Discussion in 'Teacher Time Out' started by LittleShakespeare, Apr 2, 2018.
Apr 3, 2018
Perhaps we should end the thread here. Thanks for all your feedback, everybody.
Apr 4, 2018
Kudos to you for working with the little ones.
I mean... at least he asked if he could body slam you instead of just doing it?
If a 3rd grader could body slam me, I'd offer the lad extra credit, or at least a free cake.
Apr 6, 2018
Here are my suggestions and rules:
1. you cannot let a teenager get you upset or sad. You can't let them alter your emotional state, you don't wanna go home and think about the horrible things they sad and did and be sad. Trust me, they don't go home and think about what they sad to you.
2. I don't bring in snacks. Ever. Exactly for this reason for every 2 appreciative kid there will be one who won't appreciate or won't know how to express gratitude and will say something real mean.
3. we have a teacher who goes above and beyond by doing nice things for the kids. I was thinking "I should do things like her" but I won't. You know why? Because the kids will still be mean to her, or say disrespectful things, etc. They might feel appreciative in the moment, but it won't alter their attitude towards her.
4. My ids don't like me any less because I don't bring in snacks for them. Sometime they mention what other teachers do and why don't I do it, and I smile and say "sorry" and then we move in with the curriculum.
Don't take it so personally. Stop bringing them anything and just teach. That's all you need to do and I'm not being selfish about this.
But if you do decide to bring them snacks and they say something mean, you can take that chance and educate them about manners, and gratitude. Just say " you know you should maybe just appreciate what I have brought you. I don't have to do this, but I spent my own money to try to do something nice for you. Maybe you could say thank you. Or just don't say anything, including anything ungrateful"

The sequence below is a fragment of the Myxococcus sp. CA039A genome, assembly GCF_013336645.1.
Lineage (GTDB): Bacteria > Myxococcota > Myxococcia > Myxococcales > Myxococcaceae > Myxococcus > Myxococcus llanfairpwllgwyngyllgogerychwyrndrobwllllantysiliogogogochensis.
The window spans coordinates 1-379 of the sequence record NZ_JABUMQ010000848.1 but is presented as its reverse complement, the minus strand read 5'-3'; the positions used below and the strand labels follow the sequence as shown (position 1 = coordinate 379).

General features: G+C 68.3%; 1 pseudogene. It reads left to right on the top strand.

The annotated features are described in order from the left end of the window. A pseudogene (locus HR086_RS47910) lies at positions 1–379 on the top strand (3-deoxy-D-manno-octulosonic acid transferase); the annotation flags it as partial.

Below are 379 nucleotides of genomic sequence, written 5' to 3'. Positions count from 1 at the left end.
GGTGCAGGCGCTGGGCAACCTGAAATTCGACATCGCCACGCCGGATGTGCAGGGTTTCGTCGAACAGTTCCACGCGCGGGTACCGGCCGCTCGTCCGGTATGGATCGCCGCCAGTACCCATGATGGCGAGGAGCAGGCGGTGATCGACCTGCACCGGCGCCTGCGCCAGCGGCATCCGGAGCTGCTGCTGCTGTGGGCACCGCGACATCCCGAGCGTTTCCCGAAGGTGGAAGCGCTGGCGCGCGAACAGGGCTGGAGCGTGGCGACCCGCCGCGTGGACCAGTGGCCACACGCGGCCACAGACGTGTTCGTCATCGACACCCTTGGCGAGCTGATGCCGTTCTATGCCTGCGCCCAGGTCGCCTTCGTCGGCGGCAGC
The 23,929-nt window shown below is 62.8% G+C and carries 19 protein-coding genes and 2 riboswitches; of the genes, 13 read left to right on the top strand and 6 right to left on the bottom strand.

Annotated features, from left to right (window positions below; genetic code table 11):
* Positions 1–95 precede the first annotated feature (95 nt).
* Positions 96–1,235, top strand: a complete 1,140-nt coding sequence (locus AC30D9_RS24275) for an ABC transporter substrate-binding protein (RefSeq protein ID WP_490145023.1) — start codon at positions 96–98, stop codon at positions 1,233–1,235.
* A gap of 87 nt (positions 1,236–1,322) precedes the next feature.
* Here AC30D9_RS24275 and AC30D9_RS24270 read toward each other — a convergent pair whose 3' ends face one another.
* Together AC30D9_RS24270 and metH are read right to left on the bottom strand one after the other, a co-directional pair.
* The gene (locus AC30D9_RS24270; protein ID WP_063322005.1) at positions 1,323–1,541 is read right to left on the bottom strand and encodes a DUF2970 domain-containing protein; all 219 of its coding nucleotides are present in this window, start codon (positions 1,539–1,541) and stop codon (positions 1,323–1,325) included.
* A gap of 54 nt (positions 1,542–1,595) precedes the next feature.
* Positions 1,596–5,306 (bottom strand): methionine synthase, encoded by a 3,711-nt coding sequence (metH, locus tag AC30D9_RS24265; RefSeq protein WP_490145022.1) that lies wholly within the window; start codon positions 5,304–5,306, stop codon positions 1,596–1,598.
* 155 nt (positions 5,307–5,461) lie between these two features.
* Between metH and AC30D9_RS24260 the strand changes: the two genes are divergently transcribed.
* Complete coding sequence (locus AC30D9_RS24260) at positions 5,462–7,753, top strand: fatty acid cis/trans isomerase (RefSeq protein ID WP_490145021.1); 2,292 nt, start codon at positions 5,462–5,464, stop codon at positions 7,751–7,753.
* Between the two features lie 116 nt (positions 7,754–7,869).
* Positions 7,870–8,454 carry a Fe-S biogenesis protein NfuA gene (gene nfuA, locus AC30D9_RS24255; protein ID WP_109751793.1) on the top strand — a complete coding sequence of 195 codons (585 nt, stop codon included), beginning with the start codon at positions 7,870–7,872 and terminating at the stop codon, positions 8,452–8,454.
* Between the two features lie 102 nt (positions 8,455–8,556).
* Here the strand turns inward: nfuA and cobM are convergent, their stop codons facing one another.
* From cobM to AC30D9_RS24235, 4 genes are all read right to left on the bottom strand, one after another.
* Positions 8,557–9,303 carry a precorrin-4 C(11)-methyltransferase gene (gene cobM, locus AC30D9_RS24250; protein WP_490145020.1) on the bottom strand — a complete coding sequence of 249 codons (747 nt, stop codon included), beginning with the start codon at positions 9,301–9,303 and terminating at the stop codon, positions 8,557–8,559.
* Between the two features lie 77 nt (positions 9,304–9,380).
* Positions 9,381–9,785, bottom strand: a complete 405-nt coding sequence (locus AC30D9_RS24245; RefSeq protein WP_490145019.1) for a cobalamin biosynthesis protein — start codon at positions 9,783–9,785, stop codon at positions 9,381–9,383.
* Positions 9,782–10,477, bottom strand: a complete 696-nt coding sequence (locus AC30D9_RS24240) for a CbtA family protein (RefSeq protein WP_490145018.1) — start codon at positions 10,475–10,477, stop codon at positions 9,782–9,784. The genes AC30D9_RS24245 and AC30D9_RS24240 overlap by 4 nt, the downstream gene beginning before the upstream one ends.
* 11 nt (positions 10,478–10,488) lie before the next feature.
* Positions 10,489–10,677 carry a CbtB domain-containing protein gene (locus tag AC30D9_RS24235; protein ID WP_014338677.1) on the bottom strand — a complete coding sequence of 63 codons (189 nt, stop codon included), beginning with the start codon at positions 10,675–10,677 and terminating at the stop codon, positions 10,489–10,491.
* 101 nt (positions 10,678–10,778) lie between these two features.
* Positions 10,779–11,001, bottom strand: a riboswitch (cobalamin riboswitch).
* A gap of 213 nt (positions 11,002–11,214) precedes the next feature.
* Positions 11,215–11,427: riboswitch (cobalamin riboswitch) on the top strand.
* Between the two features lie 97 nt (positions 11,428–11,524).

Where I taught, teachers would probably wonder if that candy from students was ever tainted with poison!
All good advice! However, the greater emotional challenge for me was learning to cope with mean-spirited, incompetent administrators.
Apr 7, 2018
A little off topic....but it made me think of this thread....
One of my students was given a lollipop as a reward in specials. (Yes, I hate this, but it is not my class and it is my colleague's choice.) However, I know he had to be very good to earn it.
At recess, he brought it to me and said, "I want to give you something, Mrs. Teacher." He pulls the lollipop out of his pocket. I know he doesn't have much or get treats very often, but he was giving what he had. It touched my heart. I told him, "You know Mrs. Teacher is on a diet and can't have sweets, but if I were ever going to have a treat, this would be the best one ever because it came from you. Why don't you eat it, and I'll enjoy that you wanted to share it with me, and I'll enjoy that you are enjoying it. That way we both get joy from one lollipop. Thanks. That was just the nicest gift you could offer me. I appreciate it." He smiled at me and said "OK" and walked off a little taller and happier.
Sometimes students do things that don't hurt my feelings, but make me feel like I'm getting through.
We are quite special...thanks!
No way I could do summer. It becomes a free-for-all with no structure, no academics whatsoever. No direct instruction allowed. You have different kids in and out, and of course, the staff/administrators kids drop in too. Nobody follows rules. Playing and eating all day. Candy and junk food becomes the standard fare in place of a healthy breakfast and lunch and snack. Lots of treats throughout the day = sugar rush on top of hyperactive kids. Playing out in the heat of the summer sun means I'm standing there getting UV rays for hours on end. Bumps and bruises, scrapes and bee stings. Field trips with whiners, cries, and always losing things.
That's IMO, babysitting.
I have a deep respect for park district summer camp counselors.
No you don't, or you wouldn't liken their postition to baby-sitting LOL!!!
I beg to differ. I see babysitting as something a friend or family member or paid worker does with 1-5 kids at a time.
But to work with a large group and have free play activities all day long takes skill, and patience and in that regard I respect park district workers (who are usually teenagers).
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